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Butterflies of Mexico, USA & Canada
Dorantes Longtail
Urbanus dorantes  STOLL, 1790
Family - HESPERIIDAE
subfamily - PYRGINAE
tribe - EUDAMINI

Urbanus dorantes Adrian Hoskins
Introduction
The subfamily Pyrginae are characterised by their habit of basking with wings outspread, compared to the half-open position favoured by the Hesperiinae.
The tribe Eudamini includes 44 genera. There are about 95 species of long-tailed Skippers, assigned to various genera including Typhedanus, Aguna, Polythrix, Chioides and Urbanus.
The forewings of long-tailed Skippers usually have either a thin white median band, or a pattern of diaphanous spots, the configuration of which varies according to genus and species. A feature that helps narrow down the genus is the pattern on the underside hindwings. In Aguna for example these are marked with a prominent white median band, while Chioides and Typhedanus are marbled with blackish markings. Urbanus species typically have a fairly plain underside marked with parallel dark bands, although in several species the inner band is broken up into a series of 3 or 4 large blotches.
There are 34 Urbanus species, distributed variously from Texas to Paraguay and Argentina.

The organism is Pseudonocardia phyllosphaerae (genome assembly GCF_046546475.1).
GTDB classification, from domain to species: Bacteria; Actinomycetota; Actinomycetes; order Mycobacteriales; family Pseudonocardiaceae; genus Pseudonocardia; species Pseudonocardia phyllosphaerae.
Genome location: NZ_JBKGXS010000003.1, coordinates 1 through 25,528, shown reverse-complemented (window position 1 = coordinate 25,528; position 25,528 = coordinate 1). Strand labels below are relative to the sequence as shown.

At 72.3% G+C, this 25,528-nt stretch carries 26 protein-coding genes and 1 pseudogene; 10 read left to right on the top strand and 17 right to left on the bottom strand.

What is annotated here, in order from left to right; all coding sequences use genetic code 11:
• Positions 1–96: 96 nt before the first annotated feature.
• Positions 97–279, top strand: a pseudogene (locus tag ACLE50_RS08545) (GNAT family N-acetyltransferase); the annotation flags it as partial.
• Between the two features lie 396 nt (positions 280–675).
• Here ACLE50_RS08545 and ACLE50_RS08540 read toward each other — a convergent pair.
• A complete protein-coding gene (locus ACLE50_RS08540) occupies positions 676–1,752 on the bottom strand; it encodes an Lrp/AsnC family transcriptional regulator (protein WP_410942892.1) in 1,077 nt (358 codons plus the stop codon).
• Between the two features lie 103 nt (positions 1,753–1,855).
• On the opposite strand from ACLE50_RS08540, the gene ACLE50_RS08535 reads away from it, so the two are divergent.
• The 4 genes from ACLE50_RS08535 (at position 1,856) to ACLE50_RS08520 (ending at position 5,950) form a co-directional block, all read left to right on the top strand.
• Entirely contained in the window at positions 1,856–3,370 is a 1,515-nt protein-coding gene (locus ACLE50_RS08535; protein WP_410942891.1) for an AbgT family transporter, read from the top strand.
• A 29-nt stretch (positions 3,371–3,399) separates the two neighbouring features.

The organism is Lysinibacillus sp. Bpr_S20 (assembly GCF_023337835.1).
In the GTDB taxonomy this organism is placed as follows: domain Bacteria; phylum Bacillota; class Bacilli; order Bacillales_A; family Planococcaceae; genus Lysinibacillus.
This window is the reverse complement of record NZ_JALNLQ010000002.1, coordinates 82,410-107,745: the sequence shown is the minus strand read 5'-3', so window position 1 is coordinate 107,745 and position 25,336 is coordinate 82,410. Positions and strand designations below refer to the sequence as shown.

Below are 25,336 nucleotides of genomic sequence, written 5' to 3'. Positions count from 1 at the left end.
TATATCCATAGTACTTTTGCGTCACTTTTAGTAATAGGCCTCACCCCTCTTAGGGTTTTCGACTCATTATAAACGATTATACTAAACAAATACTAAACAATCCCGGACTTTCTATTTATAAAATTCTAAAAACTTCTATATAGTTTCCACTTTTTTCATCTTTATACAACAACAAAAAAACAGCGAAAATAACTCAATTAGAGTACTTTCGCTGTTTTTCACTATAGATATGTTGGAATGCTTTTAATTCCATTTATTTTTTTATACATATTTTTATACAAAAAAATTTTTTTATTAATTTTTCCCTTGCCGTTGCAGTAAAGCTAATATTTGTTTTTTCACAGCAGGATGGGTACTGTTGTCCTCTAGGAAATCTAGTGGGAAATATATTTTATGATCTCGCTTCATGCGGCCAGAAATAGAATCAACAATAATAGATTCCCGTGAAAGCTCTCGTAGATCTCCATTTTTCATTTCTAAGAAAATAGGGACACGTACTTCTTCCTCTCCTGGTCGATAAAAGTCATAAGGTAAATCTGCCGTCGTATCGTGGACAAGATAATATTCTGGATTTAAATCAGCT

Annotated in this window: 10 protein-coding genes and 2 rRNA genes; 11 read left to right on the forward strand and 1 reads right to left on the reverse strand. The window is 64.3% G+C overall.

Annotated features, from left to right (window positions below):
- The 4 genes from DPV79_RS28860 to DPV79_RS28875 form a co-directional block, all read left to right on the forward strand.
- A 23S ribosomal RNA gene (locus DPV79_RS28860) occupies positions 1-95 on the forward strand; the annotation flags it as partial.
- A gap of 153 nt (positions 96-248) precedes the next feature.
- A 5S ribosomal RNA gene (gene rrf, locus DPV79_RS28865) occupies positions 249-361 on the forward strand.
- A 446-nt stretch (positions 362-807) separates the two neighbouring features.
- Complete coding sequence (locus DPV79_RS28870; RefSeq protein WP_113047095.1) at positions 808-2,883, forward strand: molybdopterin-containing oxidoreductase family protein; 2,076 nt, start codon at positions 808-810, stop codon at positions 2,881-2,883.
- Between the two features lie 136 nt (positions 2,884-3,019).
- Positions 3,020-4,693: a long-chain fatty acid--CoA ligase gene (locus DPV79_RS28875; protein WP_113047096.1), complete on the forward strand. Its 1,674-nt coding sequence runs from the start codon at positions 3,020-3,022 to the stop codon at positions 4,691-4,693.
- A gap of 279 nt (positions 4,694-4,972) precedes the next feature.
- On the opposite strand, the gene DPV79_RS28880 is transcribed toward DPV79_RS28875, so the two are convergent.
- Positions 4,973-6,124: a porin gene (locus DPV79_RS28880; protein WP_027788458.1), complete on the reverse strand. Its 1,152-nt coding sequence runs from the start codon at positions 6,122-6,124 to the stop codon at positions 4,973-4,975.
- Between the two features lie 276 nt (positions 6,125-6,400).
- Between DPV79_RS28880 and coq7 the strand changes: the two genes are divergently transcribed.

Urbanus dorantes is one of the most widespread members of the genus, being distributed from the southern United States to Peru.
Urbanus dorantes Adrian Hoskins
Habitats
Like most Urbanus species this butterfly is usually associated with disturbed habitats including forest glades and clearings, roadsides and pastures, at altitudes between sea level and about 1500m.
Lifecycle
The eggs of Urbanus are typically cream or greenish in colour, barrel-shaped and have about 15 vertical ridges. They are laid in small clusters on the undersurface of leaves. The foodplants vary from species to species, but are usually either grasses or herbs in the family Leguminosae.
Urbanus dorantes Adrian Hoskins
Adult behaviour

The butterflies are usually seen singly, basking with wings half-open on low foliage. In hot sunny conditions the wings are held erect over the back. Both sexes visit Eupatorium, Lantana and other flowers for nectar.

 

 

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